What one has, another one wants. Usually we find legitimate means to get what we desire. However, there are the few among us who go the route of merely taking from others, especially from businesses. Crime is one of the many, serious exposures to loss where insurance protection is needed. Since other forms of coverage, such as property
and inland marine
policies, offer such limited protection against crime-related losses, crime insurance is necessary.
Crime insurance coverage may be purchased as a separate policy, or it may be added as a supplement to other coverage. Crime losses are handled in two distinct ways:
- Discovery basis- It refers to a crime loss that is first discovered during a given period of crime insurance coverage. The actual loss may have occurred at an earlier time.
- Loss sustained basis- Responds to losses both sustained and discovered within the policy period. It also handles losses that are sustained during the policy period and discovered within one year after the end of that policy period.
While all businesses are vulnerable to crime loss, their vulnerability differs. One business may be most threatened by internal sources of loss (dishonest employees) while others face a larger threat from burglars. Crime coverage is structured so a given business can select limits of protection that best fits its circumstances. Typical coverage includes the following:
- Employee Theft - The unlawful taking of money, securities and other property by employees.
- Forgery and Alteration - Outsiders that forge or alter checks, drafts, notes or other written promises, orders or business account directions
- Inside the Premises - Theft, disappearance or destruction of money and securities from within the insured premises or its banking premises. Also covers premises damage caused by theft attempts.
- Inside the Premises - Robbery or Safe Burglary of Other Property - Robbery of a person in charge of the property or safe burglary of other property that occurs inside the premises. Also covers damage caused by robbery attempts.
- Outside the Premises - Theft, disappearance and destruction of money and securities that occur outside the premises when that property's in the custody of a messenger or an armored car company.
- Computer Fraud - Money, securities and other property fraudulently transferred from the insured premises or banking premises by electronic means.
- Funds Transfer Fraud - Funds as a direct result of fraudulent instructions directing a financial institution to transfer, pay or deliver funds from a transfer account.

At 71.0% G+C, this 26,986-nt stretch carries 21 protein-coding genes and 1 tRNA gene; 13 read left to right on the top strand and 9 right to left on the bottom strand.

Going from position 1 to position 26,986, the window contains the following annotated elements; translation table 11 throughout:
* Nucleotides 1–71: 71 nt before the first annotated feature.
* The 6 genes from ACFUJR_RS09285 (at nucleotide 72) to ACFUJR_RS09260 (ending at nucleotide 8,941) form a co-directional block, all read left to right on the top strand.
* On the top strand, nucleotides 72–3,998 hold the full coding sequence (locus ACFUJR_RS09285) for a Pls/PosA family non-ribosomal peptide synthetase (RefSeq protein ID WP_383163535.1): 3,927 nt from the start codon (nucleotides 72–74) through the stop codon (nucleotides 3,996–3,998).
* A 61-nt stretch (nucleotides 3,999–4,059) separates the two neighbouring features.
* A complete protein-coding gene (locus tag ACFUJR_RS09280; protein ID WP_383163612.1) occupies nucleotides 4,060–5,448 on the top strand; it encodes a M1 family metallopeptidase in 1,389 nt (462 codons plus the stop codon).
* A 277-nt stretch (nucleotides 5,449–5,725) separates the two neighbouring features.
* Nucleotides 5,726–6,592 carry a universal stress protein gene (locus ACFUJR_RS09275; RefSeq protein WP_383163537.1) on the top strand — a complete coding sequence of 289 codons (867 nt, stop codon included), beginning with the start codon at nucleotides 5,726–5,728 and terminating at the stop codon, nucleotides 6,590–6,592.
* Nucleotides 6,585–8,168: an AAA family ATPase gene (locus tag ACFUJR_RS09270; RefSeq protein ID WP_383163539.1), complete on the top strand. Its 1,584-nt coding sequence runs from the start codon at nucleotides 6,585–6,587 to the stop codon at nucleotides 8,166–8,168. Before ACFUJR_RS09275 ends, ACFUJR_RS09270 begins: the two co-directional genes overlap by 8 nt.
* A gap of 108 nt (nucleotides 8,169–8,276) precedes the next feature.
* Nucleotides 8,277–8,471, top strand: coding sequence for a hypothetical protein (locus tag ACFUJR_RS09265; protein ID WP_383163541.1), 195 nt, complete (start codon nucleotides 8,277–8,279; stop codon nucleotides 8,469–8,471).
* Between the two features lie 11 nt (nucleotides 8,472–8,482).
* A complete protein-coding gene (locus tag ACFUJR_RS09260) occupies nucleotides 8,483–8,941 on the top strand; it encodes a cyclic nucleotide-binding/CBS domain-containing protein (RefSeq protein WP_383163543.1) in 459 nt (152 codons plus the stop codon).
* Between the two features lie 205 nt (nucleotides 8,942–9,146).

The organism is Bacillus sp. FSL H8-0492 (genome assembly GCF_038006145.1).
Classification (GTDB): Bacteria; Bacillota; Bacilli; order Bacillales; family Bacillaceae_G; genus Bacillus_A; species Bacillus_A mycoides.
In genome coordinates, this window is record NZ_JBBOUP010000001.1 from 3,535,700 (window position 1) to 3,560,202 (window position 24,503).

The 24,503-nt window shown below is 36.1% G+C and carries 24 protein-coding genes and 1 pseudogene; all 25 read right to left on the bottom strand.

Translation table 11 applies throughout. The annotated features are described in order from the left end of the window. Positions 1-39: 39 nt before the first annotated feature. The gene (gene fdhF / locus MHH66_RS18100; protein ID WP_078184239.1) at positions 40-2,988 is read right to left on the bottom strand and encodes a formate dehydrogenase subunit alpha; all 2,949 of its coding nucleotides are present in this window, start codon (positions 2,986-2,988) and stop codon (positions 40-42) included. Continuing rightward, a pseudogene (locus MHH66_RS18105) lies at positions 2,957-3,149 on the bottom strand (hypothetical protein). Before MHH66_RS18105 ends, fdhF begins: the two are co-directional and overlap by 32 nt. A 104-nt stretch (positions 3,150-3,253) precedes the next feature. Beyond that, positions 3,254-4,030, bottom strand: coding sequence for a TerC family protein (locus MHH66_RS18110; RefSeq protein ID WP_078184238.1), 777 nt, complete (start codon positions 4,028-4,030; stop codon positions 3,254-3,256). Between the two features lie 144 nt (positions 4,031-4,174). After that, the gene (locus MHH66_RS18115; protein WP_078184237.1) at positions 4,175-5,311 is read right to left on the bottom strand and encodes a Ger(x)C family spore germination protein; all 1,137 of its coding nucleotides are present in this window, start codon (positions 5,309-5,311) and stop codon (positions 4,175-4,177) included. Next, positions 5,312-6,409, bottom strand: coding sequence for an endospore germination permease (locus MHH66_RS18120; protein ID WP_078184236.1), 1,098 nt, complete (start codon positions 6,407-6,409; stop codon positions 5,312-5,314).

- Money Orders and Counterfeit Money - Counterfeit money accepted in good faith in exchange for purchases. Also covers money orders accepted by a business which are then rejected when presented to issuer for payment.
There are many situations that do not qualify under a Crime Insurance Policy.
Ineligible situations include the following:
- Acts Committed by the insured business (including business partners and employees).
- Acts of Employees when the insurance company learned that an insured businessowner knew about the acts before the Crime Insurance Policy was obtained.
- Acts of Employees, Managers, Directors, Trustees or Representatives. However, this exclusion does not apply to the policy's Employee Theft provision.
- Loss caused by unauthorized use of confidential business information.
- Governmental Action (such as property seizure, forfeiture or destruction).
- Indirect Income Loss (due to loss of access to money, securities or other property).
- Legal Fees, Costs and Expenses related to any legal proceedings.
Other situations that are barred for coverage include securities trading and losses that can only be proved by warehouse receipts or inventories. The latter situations aren't covered because such information can be easily manipulated to make it seem that a loss has occurred.
The reality is that businessowners have to make assumptions against both insiders and outsiders when it comes to protecting their assets. Fortunately, Crime Insurance Coverage is available to help meet unfortunate sources of loss.